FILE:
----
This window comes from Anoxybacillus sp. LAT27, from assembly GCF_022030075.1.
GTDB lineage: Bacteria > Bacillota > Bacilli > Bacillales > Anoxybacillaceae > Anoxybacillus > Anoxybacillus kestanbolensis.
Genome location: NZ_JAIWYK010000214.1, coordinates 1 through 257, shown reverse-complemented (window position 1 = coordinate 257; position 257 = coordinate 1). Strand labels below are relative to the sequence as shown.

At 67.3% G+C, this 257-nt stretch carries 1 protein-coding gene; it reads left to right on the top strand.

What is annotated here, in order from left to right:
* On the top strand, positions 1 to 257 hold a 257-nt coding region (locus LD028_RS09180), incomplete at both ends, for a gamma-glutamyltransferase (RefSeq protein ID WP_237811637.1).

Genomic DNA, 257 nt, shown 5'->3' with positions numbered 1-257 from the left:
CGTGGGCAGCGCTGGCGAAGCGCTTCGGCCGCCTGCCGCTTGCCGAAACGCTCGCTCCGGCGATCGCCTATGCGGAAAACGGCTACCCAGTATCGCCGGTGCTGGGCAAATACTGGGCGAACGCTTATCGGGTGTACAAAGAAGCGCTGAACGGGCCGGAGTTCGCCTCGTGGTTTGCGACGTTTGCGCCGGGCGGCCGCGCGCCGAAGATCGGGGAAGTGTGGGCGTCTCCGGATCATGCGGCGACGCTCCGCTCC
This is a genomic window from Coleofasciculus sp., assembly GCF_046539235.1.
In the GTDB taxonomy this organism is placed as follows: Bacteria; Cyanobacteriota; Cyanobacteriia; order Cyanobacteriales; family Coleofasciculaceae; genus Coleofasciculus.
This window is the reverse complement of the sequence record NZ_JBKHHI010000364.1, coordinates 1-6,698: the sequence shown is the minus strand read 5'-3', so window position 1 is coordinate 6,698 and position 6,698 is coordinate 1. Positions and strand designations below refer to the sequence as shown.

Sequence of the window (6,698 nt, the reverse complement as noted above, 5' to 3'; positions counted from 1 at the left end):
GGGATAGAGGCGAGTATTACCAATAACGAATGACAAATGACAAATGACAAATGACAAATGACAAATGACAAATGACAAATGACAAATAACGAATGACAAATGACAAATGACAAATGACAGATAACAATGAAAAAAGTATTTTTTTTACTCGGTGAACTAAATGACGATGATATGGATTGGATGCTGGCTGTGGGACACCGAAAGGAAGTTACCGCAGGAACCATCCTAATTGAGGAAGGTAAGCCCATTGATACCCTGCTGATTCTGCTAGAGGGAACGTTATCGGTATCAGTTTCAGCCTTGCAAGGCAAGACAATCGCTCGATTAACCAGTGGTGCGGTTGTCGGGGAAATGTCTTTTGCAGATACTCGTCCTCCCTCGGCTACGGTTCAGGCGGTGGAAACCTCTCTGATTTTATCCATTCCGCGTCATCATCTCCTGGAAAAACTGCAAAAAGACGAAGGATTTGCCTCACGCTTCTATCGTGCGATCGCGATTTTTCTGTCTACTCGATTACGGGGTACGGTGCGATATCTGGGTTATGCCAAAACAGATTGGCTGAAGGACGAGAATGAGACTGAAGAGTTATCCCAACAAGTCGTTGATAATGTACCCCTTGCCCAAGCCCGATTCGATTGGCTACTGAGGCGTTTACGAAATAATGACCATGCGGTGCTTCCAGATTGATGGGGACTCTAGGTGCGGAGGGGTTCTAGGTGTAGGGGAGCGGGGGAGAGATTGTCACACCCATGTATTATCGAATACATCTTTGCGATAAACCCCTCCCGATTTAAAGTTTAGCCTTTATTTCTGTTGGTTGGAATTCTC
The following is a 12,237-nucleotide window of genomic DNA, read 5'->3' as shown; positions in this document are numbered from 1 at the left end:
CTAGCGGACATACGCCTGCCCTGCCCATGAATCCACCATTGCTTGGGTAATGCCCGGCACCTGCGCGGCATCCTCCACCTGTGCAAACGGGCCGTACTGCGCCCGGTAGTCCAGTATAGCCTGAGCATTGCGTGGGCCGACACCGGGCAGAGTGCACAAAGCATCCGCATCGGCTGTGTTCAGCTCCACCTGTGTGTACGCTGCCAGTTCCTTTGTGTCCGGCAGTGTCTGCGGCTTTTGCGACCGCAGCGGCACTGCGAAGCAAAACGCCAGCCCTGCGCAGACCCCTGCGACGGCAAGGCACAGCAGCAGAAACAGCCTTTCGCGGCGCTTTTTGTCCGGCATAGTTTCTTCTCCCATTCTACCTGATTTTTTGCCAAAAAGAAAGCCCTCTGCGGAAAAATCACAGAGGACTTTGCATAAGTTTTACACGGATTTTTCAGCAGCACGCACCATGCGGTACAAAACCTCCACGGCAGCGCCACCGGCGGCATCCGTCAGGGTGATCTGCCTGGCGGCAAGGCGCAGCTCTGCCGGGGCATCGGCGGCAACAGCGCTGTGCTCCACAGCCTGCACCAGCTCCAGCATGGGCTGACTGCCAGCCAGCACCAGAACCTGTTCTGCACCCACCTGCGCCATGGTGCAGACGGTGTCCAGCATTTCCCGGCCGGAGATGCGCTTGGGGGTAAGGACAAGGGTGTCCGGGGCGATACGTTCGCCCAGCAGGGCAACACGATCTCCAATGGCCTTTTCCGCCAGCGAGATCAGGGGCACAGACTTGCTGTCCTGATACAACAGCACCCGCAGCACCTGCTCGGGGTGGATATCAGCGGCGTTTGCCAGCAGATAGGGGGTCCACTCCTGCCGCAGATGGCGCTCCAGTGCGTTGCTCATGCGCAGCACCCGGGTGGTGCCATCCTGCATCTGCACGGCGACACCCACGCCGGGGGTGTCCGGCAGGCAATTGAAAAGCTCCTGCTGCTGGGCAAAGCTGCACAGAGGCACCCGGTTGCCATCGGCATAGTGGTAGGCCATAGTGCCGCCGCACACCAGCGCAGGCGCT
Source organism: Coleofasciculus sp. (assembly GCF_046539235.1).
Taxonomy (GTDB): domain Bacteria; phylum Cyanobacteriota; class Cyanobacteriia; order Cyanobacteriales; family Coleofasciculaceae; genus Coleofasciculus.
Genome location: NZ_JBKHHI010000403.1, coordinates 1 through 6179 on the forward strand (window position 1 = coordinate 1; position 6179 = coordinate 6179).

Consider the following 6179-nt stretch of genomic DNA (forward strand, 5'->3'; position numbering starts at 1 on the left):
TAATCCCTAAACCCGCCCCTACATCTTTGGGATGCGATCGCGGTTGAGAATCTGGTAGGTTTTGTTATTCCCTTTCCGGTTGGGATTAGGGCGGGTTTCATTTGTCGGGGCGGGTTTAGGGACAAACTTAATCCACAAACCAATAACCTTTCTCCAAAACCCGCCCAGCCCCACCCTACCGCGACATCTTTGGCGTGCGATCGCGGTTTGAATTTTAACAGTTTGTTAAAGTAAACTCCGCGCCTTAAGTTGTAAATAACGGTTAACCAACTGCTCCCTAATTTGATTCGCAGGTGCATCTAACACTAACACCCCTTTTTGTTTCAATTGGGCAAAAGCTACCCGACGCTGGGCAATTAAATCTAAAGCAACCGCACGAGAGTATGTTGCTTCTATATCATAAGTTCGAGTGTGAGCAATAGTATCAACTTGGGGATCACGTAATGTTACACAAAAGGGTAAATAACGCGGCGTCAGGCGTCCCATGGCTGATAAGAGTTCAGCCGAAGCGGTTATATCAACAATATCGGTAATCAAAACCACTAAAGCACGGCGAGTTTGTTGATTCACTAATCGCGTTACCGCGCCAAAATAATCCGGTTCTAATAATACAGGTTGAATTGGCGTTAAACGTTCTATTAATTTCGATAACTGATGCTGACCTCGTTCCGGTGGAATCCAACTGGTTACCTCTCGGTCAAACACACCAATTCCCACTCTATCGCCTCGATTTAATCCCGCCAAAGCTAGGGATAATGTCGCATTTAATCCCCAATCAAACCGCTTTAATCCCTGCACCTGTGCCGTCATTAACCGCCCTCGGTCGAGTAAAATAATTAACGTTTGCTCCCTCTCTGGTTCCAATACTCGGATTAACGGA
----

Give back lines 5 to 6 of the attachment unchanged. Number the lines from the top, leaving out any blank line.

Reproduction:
What is annotated here, in order from left to right:
* On the top strand, positions 1 to 257 hold a 257-nt coding region (locus LD028_RS09180), incomplete at both ends, for a gamma-glutamyltransferase (RefSeq protein ID WP_237811637.1).